2011 Annual Report
1a.Objectives (from AD-416)
Objective 1: Identify/characterize management practices and environmental factors that will reduce fitness characteristics of foodborne pathogens in poultry as related to persistent colonization, survival growth, virulence, and antimicrobial resistance.
Sub-objective 1A: Determine the effects of vaccine management programs on the viability of pathogenic bacteria in poultry.
Sub-objective 1B: Effect of wood extracts on the viability of pathogenic bacteria in poultry litter.
Sub-objective 1C: Identify attractants and spatial distribution of the lesser mealworm.
Sub-objective 1D: Determine if Bambermycin in animal feed prevents recipient bacteria from accumulating multiple resistance plasmids, and to determine if multidrug resistant Salmonella lose resistance plasmids when there is no selection pressure.
Sub-objective 1E: Determine changes in poultry microbial/fungal digestive populations and identify potential protective isolates against human enteropathogen colonization.
Objective 2: Develop/evaluate new intervention strategies that prevent or reduce enteric colonization and other fitness characteristics that will be integrated into existing management practices and decrease shedding of foodborne pathogens.
Sub-objective 2A: Determine the bacteriocidal effects of chitosan as a feed additive against human foodborne enteropathogen colonization in poultry.
Sub-objective 2B: Determine the bacteriocidal and anticoccidial effects of chlorate as a feed additive against human foodborne enteropathogen colonization in poultry.
Sub-objective 2C: Determine the bacteriocidal effects of clay montomorillonite and calcium formate as feed additives against human foodborne enteropathogen colonization in poultry.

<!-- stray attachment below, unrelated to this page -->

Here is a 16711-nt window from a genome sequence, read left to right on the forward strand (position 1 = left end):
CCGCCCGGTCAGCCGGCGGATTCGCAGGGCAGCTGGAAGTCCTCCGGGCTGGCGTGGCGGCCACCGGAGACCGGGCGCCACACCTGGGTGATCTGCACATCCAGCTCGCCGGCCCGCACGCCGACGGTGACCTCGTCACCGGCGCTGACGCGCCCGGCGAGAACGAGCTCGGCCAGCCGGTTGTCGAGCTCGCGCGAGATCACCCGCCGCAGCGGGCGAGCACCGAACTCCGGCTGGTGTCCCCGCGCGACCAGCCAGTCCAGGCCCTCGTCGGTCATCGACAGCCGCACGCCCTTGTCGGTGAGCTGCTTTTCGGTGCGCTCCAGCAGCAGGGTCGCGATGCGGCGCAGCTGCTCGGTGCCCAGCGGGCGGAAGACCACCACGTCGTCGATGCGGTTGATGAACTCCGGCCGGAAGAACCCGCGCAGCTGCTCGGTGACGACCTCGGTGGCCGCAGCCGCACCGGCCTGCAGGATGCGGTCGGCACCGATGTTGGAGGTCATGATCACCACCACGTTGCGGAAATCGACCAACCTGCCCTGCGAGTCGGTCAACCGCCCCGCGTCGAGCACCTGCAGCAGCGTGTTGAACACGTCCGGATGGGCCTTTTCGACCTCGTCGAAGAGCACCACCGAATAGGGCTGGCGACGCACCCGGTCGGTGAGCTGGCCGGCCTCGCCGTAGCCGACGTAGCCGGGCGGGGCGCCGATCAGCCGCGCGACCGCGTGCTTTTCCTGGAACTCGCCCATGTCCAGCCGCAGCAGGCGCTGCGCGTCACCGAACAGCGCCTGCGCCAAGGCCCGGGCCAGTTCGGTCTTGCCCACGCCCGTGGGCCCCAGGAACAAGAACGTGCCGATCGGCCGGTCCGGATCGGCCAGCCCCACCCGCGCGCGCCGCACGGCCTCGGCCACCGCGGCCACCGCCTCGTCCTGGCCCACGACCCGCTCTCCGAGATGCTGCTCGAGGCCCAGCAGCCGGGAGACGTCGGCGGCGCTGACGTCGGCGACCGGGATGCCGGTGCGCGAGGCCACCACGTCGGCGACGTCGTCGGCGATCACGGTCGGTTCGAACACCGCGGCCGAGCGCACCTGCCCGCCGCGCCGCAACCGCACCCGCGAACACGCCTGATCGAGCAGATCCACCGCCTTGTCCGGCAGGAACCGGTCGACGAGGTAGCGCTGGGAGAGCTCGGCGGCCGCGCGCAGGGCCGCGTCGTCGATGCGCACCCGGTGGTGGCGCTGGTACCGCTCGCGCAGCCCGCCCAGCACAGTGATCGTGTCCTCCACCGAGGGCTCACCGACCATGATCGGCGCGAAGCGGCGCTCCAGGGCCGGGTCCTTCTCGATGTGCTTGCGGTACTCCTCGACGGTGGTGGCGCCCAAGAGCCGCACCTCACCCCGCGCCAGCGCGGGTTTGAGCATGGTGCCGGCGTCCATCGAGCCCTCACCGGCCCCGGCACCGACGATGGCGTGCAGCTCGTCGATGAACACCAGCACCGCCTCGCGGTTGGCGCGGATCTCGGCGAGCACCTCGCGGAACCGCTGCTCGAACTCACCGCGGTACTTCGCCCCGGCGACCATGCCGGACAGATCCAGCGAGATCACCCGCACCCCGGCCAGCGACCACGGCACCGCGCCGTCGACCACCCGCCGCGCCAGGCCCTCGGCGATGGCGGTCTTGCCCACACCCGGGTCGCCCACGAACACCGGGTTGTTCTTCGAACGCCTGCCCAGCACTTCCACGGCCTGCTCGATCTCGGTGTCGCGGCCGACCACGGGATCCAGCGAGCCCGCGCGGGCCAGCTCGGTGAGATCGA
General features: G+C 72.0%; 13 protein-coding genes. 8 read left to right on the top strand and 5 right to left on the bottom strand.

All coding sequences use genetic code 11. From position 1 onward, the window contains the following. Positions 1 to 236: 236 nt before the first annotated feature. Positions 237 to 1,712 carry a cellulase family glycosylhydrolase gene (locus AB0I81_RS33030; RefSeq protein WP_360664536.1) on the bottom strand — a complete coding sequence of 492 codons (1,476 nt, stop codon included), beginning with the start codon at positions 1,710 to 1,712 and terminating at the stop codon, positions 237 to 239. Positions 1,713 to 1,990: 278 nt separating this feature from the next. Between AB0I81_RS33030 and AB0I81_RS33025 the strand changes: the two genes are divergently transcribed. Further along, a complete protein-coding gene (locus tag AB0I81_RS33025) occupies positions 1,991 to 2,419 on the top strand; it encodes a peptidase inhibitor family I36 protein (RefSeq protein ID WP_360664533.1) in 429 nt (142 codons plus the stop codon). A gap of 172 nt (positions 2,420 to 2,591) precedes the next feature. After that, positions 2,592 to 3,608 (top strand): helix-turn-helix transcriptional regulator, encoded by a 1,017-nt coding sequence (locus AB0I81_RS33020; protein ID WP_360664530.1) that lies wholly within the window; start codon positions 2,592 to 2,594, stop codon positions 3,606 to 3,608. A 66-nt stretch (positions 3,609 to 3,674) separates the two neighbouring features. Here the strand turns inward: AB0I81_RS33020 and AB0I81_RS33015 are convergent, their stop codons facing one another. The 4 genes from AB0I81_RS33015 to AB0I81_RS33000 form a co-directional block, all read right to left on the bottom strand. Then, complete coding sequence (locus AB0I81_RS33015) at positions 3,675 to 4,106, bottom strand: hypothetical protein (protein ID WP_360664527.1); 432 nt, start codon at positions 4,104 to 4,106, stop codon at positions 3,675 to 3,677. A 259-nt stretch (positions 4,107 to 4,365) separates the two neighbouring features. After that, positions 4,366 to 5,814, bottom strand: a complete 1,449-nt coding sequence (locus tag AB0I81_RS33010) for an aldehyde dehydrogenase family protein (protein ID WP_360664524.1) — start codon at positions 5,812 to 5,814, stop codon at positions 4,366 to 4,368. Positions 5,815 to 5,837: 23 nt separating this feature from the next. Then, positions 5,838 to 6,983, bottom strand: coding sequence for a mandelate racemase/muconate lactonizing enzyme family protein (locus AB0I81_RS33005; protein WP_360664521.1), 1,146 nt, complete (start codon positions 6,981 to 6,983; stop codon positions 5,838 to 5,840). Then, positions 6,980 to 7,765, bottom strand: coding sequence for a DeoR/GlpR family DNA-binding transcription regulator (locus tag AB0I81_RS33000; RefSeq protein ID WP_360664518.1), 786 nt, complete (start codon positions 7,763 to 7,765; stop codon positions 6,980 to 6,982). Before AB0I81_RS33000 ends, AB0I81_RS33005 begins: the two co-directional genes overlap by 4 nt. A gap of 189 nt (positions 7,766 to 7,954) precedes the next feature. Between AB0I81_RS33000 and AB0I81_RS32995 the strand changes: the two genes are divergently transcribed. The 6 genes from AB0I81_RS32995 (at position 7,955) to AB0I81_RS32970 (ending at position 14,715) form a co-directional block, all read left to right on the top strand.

Objective 3: Understand the effect of waste management conditions in poultry (extrinsic and intrinsic) under which foodborne microorganisms exist, and determine the complex interactions among waste management practices on survival and dispersion of pathogens within the poultry facility and the surrounding environment.
Sub-objective 3A: Determine the fate and transport into the environment of poultry litter bacteria and the effects of lesser mealworm as a vector.
Sub-objective 3B: Modifications of poultry litter composting to increase efficiency and efficacy with respect to reducing pathogen levels.
Objective 4: Determine the complex interactions among fungi/protozoa/microbial population within the gastrointestinal tract of poultry and how it affects food safety. Specifically, research will be focused on understanding the interactions and developing strategies that reduce foodborne pathogens, including antimicrobial resistance.
Sub-objective 4A: Identify fungi that will reduce or control the growth of Salmonella and Campylobacter.
Sub-objective 4B: Define the role of broiler and layer fungal digestive populations in poultry production and protection against colonization by human foodborne enteropathogens.
1b.Approach (from AD-416)